Determining the Role of Francisella lipoprotein A (FlpA) in Francisella tularensis Susceptibility to Resazomycins.

Morgan Rice, Noah Taeff, Jennifer Hickman, Donald Primerano, James Denvir, Deanna Schmitt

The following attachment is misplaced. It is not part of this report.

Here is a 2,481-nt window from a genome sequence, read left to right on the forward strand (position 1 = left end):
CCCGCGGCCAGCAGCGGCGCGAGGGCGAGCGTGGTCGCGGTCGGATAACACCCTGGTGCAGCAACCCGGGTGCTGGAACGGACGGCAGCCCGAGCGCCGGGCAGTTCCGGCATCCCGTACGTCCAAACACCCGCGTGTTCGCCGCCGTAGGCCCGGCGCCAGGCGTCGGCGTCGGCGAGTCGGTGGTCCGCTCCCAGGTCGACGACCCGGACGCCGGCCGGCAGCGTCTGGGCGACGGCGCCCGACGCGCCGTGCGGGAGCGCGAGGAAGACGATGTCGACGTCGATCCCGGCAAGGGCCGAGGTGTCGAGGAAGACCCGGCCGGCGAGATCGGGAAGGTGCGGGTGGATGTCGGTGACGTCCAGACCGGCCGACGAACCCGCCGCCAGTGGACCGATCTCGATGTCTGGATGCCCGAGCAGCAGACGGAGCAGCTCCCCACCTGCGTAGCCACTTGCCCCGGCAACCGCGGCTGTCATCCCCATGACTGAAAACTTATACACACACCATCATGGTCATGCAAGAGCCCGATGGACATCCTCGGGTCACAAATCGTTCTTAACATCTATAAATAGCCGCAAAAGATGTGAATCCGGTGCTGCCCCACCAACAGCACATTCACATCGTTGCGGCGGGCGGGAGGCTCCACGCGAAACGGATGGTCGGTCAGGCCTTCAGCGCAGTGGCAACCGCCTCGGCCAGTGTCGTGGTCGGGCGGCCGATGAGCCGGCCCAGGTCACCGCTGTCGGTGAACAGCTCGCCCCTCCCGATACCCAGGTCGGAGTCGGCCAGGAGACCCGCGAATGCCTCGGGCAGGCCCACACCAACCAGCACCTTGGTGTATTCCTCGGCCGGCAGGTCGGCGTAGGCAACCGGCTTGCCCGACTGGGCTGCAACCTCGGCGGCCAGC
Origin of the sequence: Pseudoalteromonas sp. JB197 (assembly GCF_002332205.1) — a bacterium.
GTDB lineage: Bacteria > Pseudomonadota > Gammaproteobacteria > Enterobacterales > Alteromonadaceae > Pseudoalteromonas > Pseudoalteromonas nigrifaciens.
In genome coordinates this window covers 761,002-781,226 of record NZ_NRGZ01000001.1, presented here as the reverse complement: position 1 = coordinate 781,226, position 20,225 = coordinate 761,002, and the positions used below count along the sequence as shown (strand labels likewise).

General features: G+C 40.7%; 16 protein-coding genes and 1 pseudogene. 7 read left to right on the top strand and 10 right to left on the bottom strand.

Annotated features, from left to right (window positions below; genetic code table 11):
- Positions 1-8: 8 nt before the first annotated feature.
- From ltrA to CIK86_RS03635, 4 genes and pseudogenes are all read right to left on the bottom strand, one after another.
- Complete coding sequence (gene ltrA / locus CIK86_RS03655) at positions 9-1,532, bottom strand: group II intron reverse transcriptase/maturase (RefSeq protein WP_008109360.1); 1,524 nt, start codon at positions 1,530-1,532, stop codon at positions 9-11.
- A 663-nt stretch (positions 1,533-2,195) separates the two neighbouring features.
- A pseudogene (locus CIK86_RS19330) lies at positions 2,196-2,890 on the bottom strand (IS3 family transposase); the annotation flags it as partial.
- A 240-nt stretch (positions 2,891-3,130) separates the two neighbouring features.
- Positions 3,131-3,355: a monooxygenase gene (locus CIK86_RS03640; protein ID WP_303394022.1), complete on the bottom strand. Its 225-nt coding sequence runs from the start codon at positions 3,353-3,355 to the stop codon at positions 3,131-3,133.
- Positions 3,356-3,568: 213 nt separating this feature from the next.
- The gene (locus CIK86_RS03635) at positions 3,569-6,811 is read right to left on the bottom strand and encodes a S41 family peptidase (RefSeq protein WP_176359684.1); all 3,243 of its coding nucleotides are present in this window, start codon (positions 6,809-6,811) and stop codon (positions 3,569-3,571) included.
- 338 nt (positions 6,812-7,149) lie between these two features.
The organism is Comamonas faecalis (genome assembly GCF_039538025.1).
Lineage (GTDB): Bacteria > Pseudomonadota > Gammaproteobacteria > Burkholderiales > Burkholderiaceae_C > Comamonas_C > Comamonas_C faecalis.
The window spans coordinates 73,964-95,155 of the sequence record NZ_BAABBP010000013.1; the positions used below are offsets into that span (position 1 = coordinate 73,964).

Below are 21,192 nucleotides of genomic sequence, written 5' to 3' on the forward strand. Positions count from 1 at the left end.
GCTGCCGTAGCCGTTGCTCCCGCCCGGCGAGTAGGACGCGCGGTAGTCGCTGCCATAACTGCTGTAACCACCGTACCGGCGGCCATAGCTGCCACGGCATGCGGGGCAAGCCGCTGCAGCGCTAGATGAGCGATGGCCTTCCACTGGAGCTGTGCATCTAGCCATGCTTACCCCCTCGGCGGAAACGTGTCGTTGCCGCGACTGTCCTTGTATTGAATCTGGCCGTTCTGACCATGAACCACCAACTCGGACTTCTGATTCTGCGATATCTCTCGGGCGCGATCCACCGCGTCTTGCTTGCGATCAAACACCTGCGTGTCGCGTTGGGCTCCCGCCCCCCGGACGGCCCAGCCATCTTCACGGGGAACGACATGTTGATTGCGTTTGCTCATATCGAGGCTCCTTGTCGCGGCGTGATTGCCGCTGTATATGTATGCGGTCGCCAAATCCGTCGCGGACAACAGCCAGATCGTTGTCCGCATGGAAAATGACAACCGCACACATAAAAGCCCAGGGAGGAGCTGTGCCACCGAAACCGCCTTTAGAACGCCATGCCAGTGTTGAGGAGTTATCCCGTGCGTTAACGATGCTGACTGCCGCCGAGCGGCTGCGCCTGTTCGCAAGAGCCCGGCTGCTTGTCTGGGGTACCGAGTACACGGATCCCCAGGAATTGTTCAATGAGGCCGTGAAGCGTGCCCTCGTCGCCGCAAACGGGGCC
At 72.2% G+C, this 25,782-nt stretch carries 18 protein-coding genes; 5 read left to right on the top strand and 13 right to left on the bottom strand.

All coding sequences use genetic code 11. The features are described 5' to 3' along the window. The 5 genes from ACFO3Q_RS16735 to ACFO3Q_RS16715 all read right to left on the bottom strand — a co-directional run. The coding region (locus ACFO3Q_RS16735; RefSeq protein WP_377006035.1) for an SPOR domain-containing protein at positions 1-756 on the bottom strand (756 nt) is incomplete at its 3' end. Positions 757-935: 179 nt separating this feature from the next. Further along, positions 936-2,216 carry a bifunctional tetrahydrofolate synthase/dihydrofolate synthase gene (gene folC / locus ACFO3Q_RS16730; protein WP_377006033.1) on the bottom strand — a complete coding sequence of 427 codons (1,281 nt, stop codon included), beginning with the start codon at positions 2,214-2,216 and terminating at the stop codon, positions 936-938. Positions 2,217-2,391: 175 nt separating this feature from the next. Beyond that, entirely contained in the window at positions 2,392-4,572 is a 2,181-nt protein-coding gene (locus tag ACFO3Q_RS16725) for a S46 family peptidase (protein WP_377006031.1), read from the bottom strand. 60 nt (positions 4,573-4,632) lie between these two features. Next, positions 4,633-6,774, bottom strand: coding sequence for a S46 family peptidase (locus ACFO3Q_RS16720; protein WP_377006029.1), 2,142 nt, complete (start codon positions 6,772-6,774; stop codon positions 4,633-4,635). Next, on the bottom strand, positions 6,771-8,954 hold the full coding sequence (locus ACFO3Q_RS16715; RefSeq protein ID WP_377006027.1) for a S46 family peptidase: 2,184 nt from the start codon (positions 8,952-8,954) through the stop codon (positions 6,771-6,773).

Antibiotic resistance is one of the top threats to global public health. In the United States, over two million people each year are infected with antibiotic resistant bacteria which results in approximately 23,000 deaths. The development of new antibiotics is essential to combat this crisis and prevent the loss of additional lives. Our laboratory discovered that resazurin exhibits antimicrobial activity against a select family of Gram-negative bacteria including Neisseria gonorrhoeae, Helicobacter pylori, and Francisella tularensis. Resazurin and derivatives of this compound, resazomycins, can kill N. gonorrhoeae and F. tularensis in broth culture and inside host cells. One resazomycin, resorufin pentyl ether, reduces vaginal colonization by N. gonorrhoeae in a mouse model of infection. To identify potential targets of resazomycins, we performed a high throughput screen to select for resazurin-resistant F. tularensis isolates and performed whole genome sequencing on each isolate. Multiple F. tularensis isolates had a mutation in the gene FTL_0073 which encodes for Francisella lipoprotein A (FlpA). We hypothesized that this protein could be a target of resazomycins or may play a role in uptake of these antibiotics. To address these hypotheses, we generated a flpA disruption mutant. First, we evaluated the susceptibility of the flpA mutant to resazomycins and preliminary data indicates this mutant is resistant. Next, we will test the flpA mutant for changes in outer membrane composition and defects in uptake of resazomycins. Understanding the role of flpA in resazomycin susceptibility would facilitate further development of these compounds as potential treatments for tularemia and gonorrhea.

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